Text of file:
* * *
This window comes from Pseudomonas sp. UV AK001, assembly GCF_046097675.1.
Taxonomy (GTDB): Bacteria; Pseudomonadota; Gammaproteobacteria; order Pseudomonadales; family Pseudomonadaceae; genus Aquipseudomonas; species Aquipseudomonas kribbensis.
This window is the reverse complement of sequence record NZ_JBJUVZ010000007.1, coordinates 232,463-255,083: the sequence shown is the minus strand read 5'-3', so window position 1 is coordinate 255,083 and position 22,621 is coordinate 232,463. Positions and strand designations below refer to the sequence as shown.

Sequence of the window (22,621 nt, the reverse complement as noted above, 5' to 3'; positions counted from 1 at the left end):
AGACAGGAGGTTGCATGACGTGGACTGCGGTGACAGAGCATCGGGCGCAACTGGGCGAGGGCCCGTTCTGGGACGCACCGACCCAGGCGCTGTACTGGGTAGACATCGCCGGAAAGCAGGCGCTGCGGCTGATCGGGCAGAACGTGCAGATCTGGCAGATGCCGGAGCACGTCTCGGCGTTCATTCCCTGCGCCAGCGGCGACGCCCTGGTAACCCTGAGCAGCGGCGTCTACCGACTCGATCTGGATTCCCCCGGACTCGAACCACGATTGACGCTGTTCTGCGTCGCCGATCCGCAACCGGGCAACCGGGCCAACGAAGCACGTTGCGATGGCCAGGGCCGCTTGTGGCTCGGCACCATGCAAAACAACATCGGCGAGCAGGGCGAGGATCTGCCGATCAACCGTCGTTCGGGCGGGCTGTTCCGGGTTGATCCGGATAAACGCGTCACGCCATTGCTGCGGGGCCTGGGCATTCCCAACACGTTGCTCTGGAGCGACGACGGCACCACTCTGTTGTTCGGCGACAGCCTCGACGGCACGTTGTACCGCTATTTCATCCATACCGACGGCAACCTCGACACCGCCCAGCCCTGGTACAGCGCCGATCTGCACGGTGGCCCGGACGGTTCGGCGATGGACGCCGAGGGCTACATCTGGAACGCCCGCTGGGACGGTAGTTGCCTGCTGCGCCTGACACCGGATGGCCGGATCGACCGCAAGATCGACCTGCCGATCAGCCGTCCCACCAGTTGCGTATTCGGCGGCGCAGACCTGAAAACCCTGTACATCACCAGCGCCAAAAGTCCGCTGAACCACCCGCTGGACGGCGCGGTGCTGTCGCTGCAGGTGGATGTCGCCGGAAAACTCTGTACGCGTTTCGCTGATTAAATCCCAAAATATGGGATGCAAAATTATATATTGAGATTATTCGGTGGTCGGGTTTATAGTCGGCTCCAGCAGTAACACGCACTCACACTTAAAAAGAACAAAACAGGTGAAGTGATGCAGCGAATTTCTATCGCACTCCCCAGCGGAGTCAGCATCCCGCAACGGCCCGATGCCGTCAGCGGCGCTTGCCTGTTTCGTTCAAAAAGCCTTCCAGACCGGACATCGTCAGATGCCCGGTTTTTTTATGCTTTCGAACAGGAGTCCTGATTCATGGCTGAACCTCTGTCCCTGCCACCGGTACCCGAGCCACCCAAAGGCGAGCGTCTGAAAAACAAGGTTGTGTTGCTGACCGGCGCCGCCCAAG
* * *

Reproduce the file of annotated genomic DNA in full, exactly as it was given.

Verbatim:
This window comes from Pseudomonas sp. UV AK001, assembly GCF_046097675.1.
Taxonomy (GTDB): Bacteria; Pseudomonadota; Gammaproteobacteria; order Pseudomonadales; family Pseudomonadaceae; genus Aquipseudomonas; species Aquipseudomonas kribbensis.
This window is the reverse complement of sequence record NZ_JBJUVZ010000007.1, coordinates 232,463-255,083: the sequence shown is the minus strand read 5'-3', so window position 1 is coordinate 255,083 and position 22,621 is coordinate 232,463. Positions and strand designations below refer to the sequence as shown.

Sequence of the window (22,621 nt, the reverse complement as noted above, 5' to 3'; positions counted from 1 at the left end):
AGACAGGAGGTTGCATGACGTGGACTGCGGTGACAGAGCATCGGGCGCAACTGGGCGAGGGCCCGTTCTGGGACGCACCGACCCAGGCGCTGTACTGGGTAGACATCGCCGGAAAGCAGGCGCTGCGGCTGATCGGGCAGAACGTGCAGATCTGGCAGATGCCGGAGCACGTCTCGGCGTTCATTCCCTGCGCCAGCGGCGACGCCCTGGTAACCCTGAGCAGCGGCGTCTACCGACTCGATCTGGATTCCCCCGGACTCGAACCACGATTGACGCTGTTCTGCGTCGCCGATCCGCAACCGGGCAACCGGGCCAACGAAGCACGTTGCGATGGCCAGGGCCGCTTGTGGCTCGGCACCATGCAAAACAACATCGGCGAGCAGGGCGAGGATCTGCCGATCAACCGTCGTTCGGGCGGGCTGTTCCGGGTTGATCCGGATAAACGCGTCACGCCATTGCTGCGGGGCCTGGGCATTCCCAACACGTTGCTCTGGAGCGACGACGGCACCACTCTGTTGTTCGGCGACAGCCTCGACGGCACGTTGTACCGCTATTTCATCCATACCGACGGCAACCTCGACACCGCCCAGCCCTGGTACAGCGCCGATCTGCACGGTGGCCCGGACGGTTCGGCGATGGACGCCGAGGGCTACATCTGGAACGCCCGCTGGGACGGTAGTTGCCTGCTGCGCCTGACACCGGATGGCCGGATCGACCGCAAGATCGACCTGCCGATCAGCCGTCCCACCAGTTGCGTATTCGGCGGCGCAGACCTGAAAACCCTGTACATCACCAGCGCCAAAAGTCCGCTGAACCACCCGCTGGACGGCGCGGTGCTGTCGCTGCAGGTGGATGTCGCCGGAAAACTCTGTACGCGTTTCGCTGATTAAATCCCAAAATATGGGATGCAAAATTATATATTGAGATTATTCGGTGGTCGGGTTTATAGTCGGCTCCAGCAGTAACACGCACTCACACTTAAAAAGAACAAAACAGGTGAAGTGATGCAGCGAATTTCTATCGCACTCCCCAGCGGAGTCAGCATCCCGCAACGGCCCGATGCCGTCAGCGGCGCTTGCCTGTTTCGTTCAAAAAGCCTTCCAGACCGGACATCGTCAGATGCCCGGTTTTTTTATGCTTTCGAACAGGAGTCCTGATTCATGGCTGAACCTCTGTCCCTGCCACCGGTACCCGAGCCACCCAAAGGCGAGCGTCTGAAAAACAAGGTTGTGTTGCTGACCGGCGCCGCCCAAG